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Journal of Computational Neuroscience

, Volume 47, Issue 1, pp 43–60 | Cite as

Modeling grid fields instead of modeling grid cells

An effective model at the macroscopic level and its relationship with the underlying microscopic neural system
  • Sophie RosayEmail author
  • Simon Weber
  • Marcello Mulas
Article
  • 173 Downloads

Abstract

A neuron’s firing correlates are defined as the features of the external world to which its activity is correlated. In many parts of the brain, neurons have quite simple such firing correlates. A striking example are grid cells in the rodent medial entorhinal cortex: their activity correlates with the animal’s position in space, defining ‘grid fields’ arranged with a remarkable periodicity. Here, we show that the organization and evolution of grid fields relate very simply to physical space. To do so, we use an effective model and consider grid fields as point objects (particles) moving around in space under the influence of forces. We reproduce several observations on the geometry of grid patterns. This particle-like behavior is particularly salient in a recent experiment in which two separate grid patterns merge. We discuss pattern formation in the light of known results from physics of two-dimensional colloidal systems. Notably, we study the limitations of the widely used ‘gridness score’ and show how physics of 2d systems could be a source of inspiration, both for data analysis and computational modeling. Finally, we draw the relationship between our ‘macroscopic’ model for grid fields and existing ‘microscopic’ models of grid cell activity and discuss how a description at the level of grid fields allows to put constraints on the underlying grid cell network.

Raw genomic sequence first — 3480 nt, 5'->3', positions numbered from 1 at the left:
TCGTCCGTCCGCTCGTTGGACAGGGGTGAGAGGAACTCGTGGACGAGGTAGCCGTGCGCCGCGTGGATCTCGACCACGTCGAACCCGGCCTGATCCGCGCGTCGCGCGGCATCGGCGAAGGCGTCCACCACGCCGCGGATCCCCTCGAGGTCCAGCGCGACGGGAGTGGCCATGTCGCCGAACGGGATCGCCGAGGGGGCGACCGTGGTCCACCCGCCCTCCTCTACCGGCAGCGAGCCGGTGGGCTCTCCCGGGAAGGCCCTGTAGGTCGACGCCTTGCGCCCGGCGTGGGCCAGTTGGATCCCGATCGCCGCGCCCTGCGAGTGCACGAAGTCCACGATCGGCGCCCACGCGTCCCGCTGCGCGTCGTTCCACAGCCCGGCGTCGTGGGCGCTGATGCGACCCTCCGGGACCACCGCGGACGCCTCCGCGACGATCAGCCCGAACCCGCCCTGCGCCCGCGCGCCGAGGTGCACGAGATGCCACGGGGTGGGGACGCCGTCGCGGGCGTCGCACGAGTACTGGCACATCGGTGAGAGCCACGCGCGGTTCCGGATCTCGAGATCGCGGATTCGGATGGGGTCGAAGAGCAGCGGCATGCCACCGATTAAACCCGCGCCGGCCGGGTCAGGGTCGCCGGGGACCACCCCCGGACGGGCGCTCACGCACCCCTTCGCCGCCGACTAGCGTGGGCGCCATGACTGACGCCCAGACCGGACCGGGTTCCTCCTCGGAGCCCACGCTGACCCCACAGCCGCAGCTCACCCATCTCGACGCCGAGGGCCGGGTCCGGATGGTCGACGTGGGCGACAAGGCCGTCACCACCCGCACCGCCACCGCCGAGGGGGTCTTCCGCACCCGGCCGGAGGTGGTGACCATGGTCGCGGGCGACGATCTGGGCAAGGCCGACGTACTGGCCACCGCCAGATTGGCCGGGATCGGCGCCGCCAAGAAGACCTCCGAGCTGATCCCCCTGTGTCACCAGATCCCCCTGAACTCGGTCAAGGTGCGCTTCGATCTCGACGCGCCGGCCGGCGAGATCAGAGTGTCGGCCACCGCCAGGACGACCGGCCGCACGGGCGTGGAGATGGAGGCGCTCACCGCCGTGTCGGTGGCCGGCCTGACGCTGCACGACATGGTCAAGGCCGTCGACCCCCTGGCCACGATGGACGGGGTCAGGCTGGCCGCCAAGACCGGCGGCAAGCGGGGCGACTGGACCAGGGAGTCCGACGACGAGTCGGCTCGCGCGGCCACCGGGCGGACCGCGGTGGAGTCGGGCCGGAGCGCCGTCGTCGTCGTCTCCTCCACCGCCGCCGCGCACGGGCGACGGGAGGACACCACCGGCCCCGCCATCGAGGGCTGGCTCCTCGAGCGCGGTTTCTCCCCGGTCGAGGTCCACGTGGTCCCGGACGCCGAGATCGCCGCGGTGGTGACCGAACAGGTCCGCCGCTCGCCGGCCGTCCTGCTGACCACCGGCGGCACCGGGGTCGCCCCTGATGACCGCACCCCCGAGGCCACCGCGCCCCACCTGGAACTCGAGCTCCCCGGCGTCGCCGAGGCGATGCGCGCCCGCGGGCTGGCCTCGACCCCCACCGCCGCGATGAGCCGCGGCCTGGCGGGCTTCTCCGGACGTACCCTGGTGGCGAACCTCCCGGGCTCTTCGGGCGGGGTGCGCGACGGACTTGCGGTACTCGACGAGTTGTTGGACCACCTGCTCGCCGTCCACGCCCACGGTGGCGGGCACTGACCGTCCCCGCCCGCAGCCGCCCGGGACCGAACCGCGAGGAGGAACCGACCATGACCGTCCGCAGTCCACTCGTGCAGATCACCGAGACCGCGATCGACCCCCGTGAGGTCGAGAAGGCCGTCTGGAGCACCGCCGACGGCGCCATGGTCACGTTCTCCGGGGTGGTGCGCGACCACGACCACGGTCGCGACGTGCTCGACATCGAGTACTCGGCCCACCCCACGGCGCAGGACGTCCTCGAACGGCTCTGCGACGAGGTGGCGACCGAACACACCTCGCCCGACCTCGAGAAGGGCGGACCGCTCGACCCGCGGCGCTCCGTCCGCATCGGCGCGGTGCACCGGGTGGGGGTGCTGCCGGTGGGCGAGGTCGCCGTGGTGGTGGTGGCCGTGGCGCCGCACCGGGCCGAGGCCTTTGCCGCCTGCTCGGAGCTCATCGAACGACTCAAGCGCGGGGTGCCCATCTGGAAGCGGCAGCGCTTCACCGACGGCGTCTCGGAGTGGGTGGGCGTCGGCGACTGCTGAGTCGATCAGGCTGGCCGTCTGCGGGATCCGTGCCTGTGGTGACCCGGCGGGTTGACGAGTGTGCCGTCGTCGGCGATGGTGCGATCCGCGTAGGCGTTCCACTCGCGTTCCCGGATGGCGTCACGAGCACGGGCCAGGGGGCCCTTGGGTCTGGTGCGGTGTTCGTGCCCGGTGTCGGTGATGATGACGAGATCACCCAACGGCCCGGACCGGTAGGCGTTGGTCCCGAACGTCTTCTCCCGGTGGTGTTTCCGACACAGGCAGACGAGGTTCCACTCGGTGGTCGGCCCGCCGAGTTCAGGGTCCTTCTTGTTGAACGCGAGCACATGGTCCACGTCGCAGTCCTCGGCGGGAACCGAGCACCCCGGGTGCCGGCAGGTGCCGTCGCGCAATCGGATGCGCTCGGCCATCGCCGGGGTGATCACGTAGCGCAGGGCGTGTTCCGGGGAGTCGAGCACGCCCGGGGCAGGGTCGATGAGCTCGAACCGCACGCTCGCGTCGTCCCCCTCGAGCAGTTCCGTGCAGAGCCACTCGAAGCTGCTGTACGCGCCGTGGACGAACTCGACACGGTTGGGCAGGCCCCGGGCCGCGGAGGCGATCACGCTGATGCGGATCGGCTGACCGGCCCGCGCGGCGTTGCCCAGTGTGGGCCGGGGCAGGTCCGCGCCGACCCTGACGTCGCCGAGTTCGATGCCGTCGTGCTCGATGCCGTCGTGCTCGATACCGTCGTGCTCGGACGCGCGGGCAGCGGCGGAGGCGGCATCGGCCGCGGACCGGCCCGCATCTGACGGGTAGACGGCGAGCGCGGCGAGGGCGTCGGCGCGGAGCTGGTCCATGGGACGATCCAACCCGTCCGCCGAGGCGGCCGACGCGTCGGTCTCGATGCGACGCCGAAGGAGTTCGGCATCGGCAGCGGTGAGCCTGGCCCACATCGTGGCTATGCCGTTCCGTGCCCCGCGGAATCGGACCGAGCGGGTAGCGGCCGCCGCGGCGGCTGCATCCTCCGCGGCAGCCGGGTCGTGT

Keywords

Hippocampus Grid cells Effective model Physics of 2d systems 

Notes

Acknowledgements

We are grateful to Alessandro Treves, Rémi Monasson, Giuseppe D’Adamo, Thomas Gueudré and Henning Sprekeler for their remarks on the model and its relationship with physics. We thank Tanja Wernle for extensive discussion on the merging experiment; Bailu Si and Eugenio Urdapilleta for their code of the adaptation model. Many thanks also to John Nicholls. The idea of grid alignment via recurrent inhibitory connections was developed in discussions between Henning Sprekeler and S.W.. S.R. would like to thank the GRIDMAP project for financial support and the Abdus Salam International Centre for Theoretical Physics in Trieste for hospitality in the conclusive phase of this work. S.W. was funded by the German Federal Ministry for Education and Research, FKZ 01GQ1201.

Compliance with Ethical Standards

Conflict of interests

The authors declare that they have no conflict of interest.

Supplementary material

10827_2019_722_MOESM1_ESM.tex (22 kb)
(TEX 21.8 KB)

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Copyright information

© Springer Science+Business Media, LLC, part of Springer Nature 2019

Authors and Affiliations

  1. 1.Scuola Internazionale Superiore di Studi AvanzatiTriesteItaly
  2. 2.Technische UniversitätBerlinGermany
  3. 3.Technische UniversitätMunichGermany

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